Cheap kitchen backsplash ideas

If you need cheap kitchen backsplash ideas, I have one idea that’s cheaper than any of the others I’ve seen: Fiber-Reinforced Plastic, or FRP. With FRP, you can knock out a backsplash with less than $50 worth of materials.

It’s not the best looking material but it’s cheap, easy to work with, and readily available. It will do a good job for you until you can get something better. It’s both cheaper and more durable than many cheap kitchen backsplash ideas I see elsewhere. And since I said ideas, I’ll share one more idea I like a little less, but it’s clever.

FRP as a cheap kitchen backsplash

cheap kitchen backsplash ideas
Here I’ve installed a piece of FRP on one wall. Next, I’ll install a piece on the wall next to it. FRP makes an effective backsplash and the material costs less than $25.

Big home improvement stores sell FRP in 4×8 sheets for less than $25. The FRP panels you’ll find there are white and have a slightly bumpy texture. It’s waterproof and cleans up easily.

The drawback with FRP, at least in white, is that it’s really plain looking and makes your kitchen look like a restaurant kitchen, because that’s what restaurants use for backsplashes, or, for that matter, entire walls in their kitchens. Bathrooms in office buildings frequently have FRP-lined walls too. The reason is simple. It’s inexpensive and extremely easy to take care of.

Now, if you’re willing to special order, pay a bit more, and can deal with not getting it this very weekend, you can get FRP in other colors. This gets rid of the sterile look while letting you keep the positive low-maintenance aspects. You can expect to pay $30-$35 for a 4×8 sheet of FRP in a color other than white. Considering you probably only need one, it can still be a cheap project. When you choose your color, make sure you can get a color of kitchen-grade caulk that’s reasonably close.

Cutting FRP to kitchen backsplash size

You can scribe and snap FRP to cut it to size, or use a cheap electric metal shear, which costs $50. I think that’s the best way to cut FRP. It’s rated for 14 gauge metal. I don’t know how it does on metal, but it cuts FRP very quickly and easily. If I were going to cut metal, I think I would rather have a more expensive one. But a cheap shear works well on soft plastic.

Attaching FRP to complete your cheap kitchen backsplash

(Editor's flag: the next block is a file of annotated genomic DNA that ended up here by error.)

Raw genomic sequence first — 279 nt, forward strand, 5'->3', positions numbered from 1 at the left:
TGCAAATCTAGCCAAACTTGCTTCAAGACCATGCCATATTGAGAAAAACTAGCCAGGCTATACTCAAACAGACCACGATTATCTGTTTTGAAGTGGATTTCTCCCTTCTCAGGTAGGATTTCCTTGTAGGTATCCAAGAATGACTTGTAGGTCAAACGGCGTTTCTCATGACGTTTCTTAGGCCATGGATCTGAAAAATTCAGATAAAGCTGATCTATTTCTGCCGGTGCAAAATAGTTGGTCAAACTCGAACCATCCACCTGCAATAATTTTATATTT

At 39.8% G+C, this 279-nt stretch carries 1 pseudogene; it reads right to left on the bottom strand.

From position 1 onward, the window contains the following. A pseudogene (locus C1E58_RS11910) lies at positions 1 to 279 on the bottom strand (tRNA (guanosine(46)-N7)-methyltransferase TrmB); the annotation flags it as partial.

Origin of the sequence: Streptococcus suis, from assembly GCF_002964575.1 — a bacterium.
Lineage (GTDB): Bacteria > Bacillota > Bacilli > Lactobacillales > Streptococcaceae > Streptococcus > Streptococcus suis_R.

The solvents in ordinary construction adhesive melt FRP, so don’t use it. You need specially made FRP adhesive, which costs about $22 for a gallon. One gallon will be more than enough for a kitchen backsplash.

To keep from making a mess, I like to mask off the border with masking tape. Leave about 1/8-1/16 inch between the tape and the edge of where the FRP will go to avoid gluing the tape underneath the FRP. With some tape along the border, it keeps you from needing to clean up excess adhesive afterward. Just peel off the tape.

Wear gloves while working with the adhesive, as it’s not easy to wash off your hands.

You can apply it with a trowel, but a trowel is hard to get into a one-gallon bucket, so I just use a large paintbrush to apply it in smaller quantities. You’ll ruin the brush, so use one of the cheap 3-inch brushes you can get at a dollar store. Smear on a generous coat.

FRP adhesive grabs pretty quickly, so once you stick the FRP piece into place, it will want to stick pretty well. I can put up a 4-foot run of FRP myself without help. If you’re doing an 8-foot run, you may want a helper. The grab isn’t instant, so once you push it up against the wall, you can slide it around a little to line it up how you want it.

You’re not done yet, though. You need to roll the surface. I like to use a floor roller, but in a pinch you can use a kitchen rolling pin. The pressure removes the air pockets and helps the adhesive to grab and get a firm grip.

Finishing up your cheap kitchen backsplash of FRP

Once the adhesive is dry, I like to caulk the edges and corners to protect it. Use a kitchen and bathroom-grade caulk in a color that’s as close to the FRP color as you can find, and let the caulk cure according to the instructions on the package before putting the kitchen back into use.

White FRP has a commercial look and some may find it too sterile. But if it looks better than what you have, FRP makes for an effective and cheap kitchen backsplash and can buy you time until you can afford the kitchen of your dreams. A neutral-colored FRP, however, can be pleasing and could stay for the long haul. New homeowners frequently get in over their heads with renovations and run out of money. So it’s good to have an option for a good-enough cheap kitchen backsplash to get you by.

Another cheap kitchen backsplash idea: Vinyl

You can use vinyl planks on walls. And the same technique will work with square vinyl tiles too. It won’t be as watertight as FRP, so I don’t like the idea as much, but you’ll have a lot more options as far as the look you can get, if you can find a pattern or design you don’t mind on your wall. Vinyl planks and tiles generally cost around a dollar per square foot and you can usually buy the exact quantity you need, so there isn’t much waste.

One thought on “Cheap kitchen backsplash ideas

  • September 1, 2017 at 3:50 pm
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    Gee, that’s smart. Every kitchen sink needs a backsplash.
    Now, if they’d only bring actual Drainboards back! 🙂

    Reply

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